Reminder - Complete all of the Module 5 tasks!

You have reached the end of Module 5! Double-check the Module Roadmap to make sure you have completed all of the activities listed there before you begin Module 3.

References and further reading

You can find the key results for this, and other modules in the reports of the IPCC, and of the US National Academy of Sciences, and in Dr. Alley’s book Earth: The Operators’ Manual (it isn’t free, though); a quick look by Dr. Alley indicates that most of the Wikipedia pages are pretty good, too. A few of the numbers in Modules 4 and 5 may be harder to find though and those references are given here.

  1. Estimates of food stress for future summers hotter than any seen up to 2006 are from Battisti, D.S. and R.L. Naylor, 2009, Historical warnings of future food insecurity with unprecedented seasonal heat, Science 323, 240-244.
  2. Estimated losses of US corn and soybean production with warming are from Schlenker, W. and M.J. Roberts, 2009, Nonlinear temperature effects indicate severe damages to U.S. crop yields under climate change, Proceedings of the National Academy of Sciences of the United States of America 106, 15994-15998.
  3. The death toll from the 2003 Europe heat wave is estimated in Robine, Jean-Marie; Siu Lan K. Cheung, Sophie Le Roy, Herman Van Oyen, Clare Griffiths, Jean-Pierre Michel, François Richard Herrmann, 2008, Death toll exceeded 70,000 in Europe during the summer of 2003, Comptes Rendus Biologies 331, 171-178.
  4. The reductions in work outside were estimated by Dunne, J.P., R.J. Stouffer and J.G. John, 2013, Reductions in labour capacity from heat stress under climate warming, Nature Climate Change 3, 563-566.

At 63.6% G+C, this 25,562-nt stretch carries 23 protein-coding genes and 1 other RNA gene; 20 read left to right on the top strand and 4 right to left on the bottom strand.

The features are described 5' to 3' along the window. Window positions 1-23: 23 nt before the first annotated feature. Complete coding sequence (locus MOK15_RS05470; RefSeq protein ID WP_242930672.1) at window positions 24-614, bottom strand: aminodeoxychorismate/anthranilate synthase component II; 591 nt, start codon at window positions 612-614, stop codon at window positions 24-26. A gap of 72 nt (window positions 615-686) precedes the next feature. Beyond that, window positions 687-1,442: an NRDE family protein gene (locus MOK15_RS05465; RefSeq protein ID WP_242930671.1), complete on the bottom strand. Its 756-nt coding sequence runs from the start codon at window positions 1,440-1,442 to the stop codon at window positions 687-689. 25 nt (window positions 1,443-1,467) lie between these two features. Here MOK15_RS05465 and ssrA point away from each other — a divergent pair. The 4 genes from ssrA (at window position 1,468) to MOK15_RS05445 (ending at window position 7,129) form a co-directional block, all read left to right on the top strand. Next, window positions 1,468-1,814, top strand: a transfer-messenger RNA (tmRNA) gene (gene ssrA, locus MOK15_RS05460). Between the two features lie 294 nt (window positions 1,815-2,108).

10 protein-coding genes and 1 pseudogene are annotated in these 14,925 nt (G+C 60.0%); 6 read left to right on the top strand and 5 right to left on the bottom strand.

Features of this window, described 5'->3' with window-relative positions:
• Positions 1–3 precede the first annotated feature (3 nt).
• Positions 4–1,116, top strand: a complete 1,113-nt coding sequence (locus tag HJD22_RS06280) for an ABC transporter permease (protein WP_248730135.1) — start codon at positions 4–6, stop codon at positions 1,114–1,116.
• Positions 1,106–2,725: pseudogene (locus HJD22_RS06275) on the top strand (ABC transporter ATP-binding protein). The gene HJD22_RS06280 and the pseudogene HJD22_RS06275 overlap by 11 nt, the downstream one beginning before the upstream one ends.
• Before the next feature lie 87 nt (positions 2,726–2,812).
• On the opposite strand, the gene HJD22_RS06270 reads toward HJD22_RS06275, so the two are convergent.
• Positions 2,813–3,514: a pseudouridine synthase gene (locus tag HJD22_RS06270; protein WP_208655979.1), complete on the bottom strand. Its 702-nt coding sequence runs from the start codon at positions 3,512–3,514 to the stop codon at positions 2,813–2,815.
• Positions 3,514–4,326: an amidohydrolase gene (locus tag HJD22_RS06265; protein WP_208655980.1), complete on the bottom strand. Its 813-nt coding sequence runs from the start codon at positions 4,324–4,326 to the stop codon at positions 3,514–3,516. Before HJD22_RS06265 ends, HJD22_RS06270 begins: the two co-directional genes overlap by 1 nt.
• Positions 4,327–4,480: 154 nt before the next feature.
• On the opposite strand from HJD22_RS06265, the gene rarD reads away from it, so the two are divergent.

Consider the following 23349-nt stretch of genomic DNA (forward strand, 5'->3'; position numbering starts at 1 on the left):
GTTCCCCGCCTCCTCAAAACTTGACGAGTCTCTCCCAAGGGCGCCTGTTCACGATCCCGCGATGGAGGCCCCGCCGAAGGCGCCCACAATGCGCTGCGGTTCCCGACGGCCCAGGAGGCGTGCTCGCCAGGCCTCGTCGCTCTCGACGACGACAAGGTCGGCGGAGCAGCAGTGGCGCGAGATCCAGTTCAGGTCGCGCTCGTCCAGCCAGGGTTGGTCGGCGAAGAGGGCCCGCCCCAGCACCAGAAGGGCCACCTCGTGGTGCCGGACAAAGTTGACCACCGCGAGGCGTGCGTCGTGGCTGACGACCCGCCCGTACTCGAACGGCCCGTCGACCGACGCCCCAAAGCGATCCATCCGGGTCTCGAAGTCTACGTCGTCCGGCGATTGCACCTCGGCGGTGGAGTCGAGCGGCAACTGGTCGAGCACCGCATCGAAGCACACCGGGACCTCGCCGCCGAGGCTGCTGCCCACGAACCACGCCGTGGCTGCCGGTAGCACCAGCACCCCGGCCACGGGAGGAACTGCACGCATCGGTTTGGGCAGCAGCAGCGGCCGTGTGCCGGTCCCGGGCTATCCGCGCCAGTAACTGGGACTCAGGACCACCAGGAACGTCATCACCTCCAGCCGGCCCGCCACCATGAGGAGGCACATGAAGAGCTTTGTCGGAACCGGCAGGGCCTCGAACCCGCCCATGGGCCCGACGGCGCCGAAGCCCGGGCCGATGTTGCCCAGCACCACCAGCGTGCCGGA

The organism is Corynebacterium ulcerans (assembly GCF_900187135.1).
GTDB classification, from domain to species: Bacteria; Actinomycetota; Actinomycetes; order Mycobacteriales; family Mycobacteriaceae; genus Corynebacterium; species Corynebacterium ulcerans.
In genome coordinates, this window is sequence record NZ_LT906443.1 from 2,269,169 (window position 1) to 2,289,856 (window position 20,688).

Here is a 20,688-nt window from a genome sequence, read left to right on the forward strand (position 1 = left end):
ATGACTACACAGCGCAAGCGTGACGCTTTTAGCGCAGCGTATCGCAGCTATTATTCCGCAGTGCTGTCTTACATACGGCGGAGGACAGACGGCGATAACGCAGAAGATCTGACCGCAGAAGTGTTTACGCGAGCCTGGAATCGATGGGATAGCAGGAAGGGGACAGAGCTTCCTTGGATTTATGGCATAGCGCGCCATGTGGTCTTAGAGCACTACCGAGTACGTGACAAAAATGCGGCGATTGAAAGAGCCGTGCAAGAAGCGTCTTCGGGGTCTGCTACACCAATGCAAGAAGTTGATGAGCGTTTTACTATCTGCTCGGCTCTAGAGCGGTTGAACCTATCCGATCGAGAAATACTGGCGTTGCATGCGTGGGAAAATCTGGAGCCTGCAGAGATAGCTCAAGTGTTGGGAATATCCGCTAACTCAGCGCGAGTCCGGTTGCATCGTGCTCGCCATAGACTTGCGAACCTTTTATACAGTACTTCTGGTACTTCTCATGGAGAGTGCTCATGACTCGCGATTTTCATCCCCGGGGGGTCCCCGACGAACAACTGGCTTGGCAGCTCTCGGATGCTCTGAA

5. IPCC, 2007: Summary for Policymakers. In: Climate Change 2007: The Physical Science Basis. Contribution of Working
    Group I to the Fourth Assessment Report of the Intergovernmental Panel on Climate Change [Solomon, S., D. Qin, M. Manning,
    Z. Chen, M. Marquis, K.B. Averyt, M.Tignor and H.L. Miller (eds.)]. Cambridge University Press, Cambridge, United Kingdom and New York, NY, USA. Note: Dr. Alley was one of the Drafting Authors for this report.
  6. Schmidt, G.A., R. Ruedy, R.L. Miller, and A.A. Lacis, 2010: The attribution of the present-day total greenhouse effect. J. Geophys. Res., 115, D20106, doi:10.1029/2010JD014287.
  7. For more from the IPCC, including all of the 2013 report, see IPCC. Especially look at Climate Change 2013: Physical Science Basis , and start with Summary for Policymakers (SPM) , focusing in on IPCC, 2013: Summary for Policymakers. In: Climate Change 2013: The Physical Science Basis. Contribution of Working Group I to the Fifth Assessment Report of the Intergovernmental Panel on Climate Change [Stocker, T.F., D. Qin, G.-K. Plattner, M. Tignor, S.K. Allen, J. Boschung, A. Nauels, Y. Xia, V. Bex and P.M. Midgley (eds.)]. Cambridge University Press, Cambridge, United Kingdom and New York, NY.  The basic information here was mostly in place in the Fourth Assessment from 2007, and really was fairly well know in the decades before that, but the science continues to get better, and the IPCC has continued to update to give you the latest and greatest.